But I don’t see St. Paul saying anything all that different from the use in Amazing Grace of the word “wretch”. In fact, Paul even calls himself a “wretched man”:
Romans 7:14-25 (RSV) We know that the law is spiritual; but I am carnal, sold under sin.  I do not understand my own actions. For I do not do what I want, but I do the very thing I hate.  Now if I do what I do not want, I agree that the law is good.  So then it is no longer I that do it, but sin which dwells within me.  For I know that nothing good dwells within me, that is, in my flesh. I can will what is right, but I cannot do it.  For I do not do the good I want, but the evil I do not want is what I do.  Now if I do what I do not want, it is no longer I that do it, but sin which dwells within me.  So I find it to be a law that when I want to do right, evil lies close at hand.  For I delight in the law of God, in my inmost self,  but I see in my members another law at war with the law of my mind and making me captive to the law of sin which dwells in my members.  Wretched man that I am! Who will deliver me from this body of death?  Thanks be to God through Jesus Christ our Lord! So then, I of myself serve the law of God with my mind, but with my flesh I serve the law of sin.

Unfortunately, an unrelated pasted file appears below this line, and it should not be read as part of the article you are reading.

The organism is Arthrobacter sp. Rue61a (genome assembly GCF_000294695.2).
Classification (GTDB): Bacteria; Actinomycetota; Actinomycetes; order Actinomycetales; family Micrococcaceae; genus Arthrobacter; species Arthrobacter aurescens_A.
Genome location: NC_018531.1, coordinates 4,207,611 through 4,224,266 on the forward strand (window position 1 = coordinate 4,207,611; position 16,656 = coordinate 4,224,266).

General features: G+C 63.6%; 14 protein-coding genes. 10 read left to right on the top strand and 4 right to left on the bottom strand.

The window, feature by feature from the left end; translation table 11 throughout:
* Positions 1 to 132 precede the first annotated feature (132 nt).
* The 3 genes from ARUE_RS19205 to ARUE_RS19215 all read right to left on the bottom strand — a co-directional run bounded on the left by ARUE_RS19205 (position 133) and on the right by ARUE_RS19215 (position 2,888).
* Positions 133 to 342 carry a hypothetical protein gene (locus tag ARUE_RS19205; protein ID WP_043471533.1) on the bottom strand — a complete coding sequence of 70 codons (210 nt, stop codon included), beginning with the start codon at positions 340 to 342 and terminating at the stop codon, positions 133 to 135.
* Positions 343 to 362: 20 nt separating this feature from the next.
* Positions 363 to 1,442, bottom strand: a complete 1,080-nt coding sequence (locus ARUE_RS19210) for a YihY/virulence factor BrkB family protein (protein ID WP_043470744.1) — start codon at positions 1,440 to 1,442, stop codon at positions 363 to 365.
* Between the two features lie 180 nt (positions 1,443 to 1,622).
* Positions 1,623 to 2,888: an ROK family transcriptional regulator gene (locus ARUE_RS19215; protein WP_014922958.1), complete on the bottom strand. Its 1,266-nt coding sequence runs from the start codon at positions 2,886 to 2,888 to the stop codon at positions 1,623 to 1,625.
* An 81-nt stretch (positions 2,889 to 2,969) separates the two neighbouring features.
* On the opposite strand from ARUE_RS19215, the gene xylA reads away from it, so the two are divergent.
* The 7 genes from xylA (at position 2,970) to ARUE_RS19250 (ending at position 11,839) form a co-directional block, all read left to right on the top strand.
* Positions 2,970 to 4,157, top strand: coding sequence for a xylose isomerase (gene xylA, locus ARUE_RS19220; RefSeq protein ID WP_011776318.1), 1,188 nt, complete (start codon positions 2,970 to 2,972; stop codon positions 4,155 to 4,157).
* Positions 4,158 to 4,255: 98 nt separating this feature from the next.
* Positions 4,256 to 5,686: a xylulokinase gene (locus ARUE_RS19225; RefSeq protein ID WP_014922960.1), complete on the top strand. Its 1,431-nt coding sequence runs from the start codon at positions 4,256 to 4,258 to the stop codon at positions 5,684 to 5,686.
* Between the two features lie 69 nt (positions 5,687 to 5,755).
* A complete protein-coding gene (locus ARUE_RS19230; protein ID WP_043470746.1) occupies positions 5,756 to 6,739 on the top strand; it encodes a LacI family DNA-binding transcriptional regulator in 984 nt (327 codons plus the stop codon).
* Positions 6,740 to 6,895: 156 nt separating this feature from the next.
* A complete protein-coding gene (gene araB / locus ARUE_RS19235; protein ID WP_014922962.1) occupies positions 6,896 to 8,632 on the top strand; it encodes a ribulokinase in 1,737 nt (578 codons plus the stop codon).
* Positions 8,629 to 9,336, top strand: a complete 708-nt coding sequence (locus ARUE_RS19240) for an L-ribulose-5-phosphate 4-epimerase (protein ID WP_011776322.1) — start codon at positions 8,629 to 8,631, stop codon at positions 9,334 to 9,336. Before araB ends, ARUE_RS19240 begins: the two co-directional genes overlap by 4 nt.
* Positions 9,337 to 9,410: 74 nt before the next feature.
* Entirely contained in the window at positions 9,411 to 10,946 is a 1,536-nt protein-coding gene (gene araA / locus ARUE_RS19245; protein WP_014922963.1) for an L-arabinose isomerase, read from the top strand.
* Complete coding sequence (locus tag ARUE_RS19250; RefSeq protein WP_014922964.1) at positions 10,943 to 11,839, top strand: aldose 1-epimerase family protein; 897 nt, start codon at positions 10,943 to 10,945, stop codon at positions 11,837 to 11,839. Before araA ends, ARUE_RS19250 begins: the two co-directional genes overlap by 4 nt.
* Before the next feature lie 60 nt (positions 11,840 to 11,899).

It’s funny; I was looking up Romans 7, thinking it might be applicable here, and happily discovered the phrase “wretched man” in it (as opposed to finding “wretched” by a word search).
Also in Revelation 3:16b-17, Jesus describes the Laodiceans: who were “lukewarm, and neither cold nor hot” (3:16a) — a prototype of a certain sort of unregenerate sinner — as follows:
. . . I will spew you out of my mouth.  For you say, I am rich, I have prospered, and I need nothing; not knowing that you are wretched, pitiable, poor, blind, and naked.
Thus, unregenerate sinners are again described as “wretched.” That is now twice that the Bible uses the exact same word that appears in Amazing Grace.
For more on the meaning of “wretch”, see the Dictionary.com entry.
Moreover, John Newton (1725-1807), whatever his theology (he was, in fact, a Calvinist) could very well have been referring solely or primarily to himself in the lyrics, in using the word “wretch,” since it is well-known that he had been involved in the slave trade and had numerous other exceptionally unsavory personal traits (see Wikipedia: “Amazing Grace”). It is commonly thought, anyway, that he had himself in mind.
Why does this matter? Because I am constantly hearing from fans of Voris who think that his method of perpetually sneering at brother and sister Catholics, tearing down anything that he deems to be not “really” Catholic, and endlessly complaining about and sneering at others for their alleged “impurity” (such as singing “Amazing Grace”) constitutes being a “bold voice of reform”.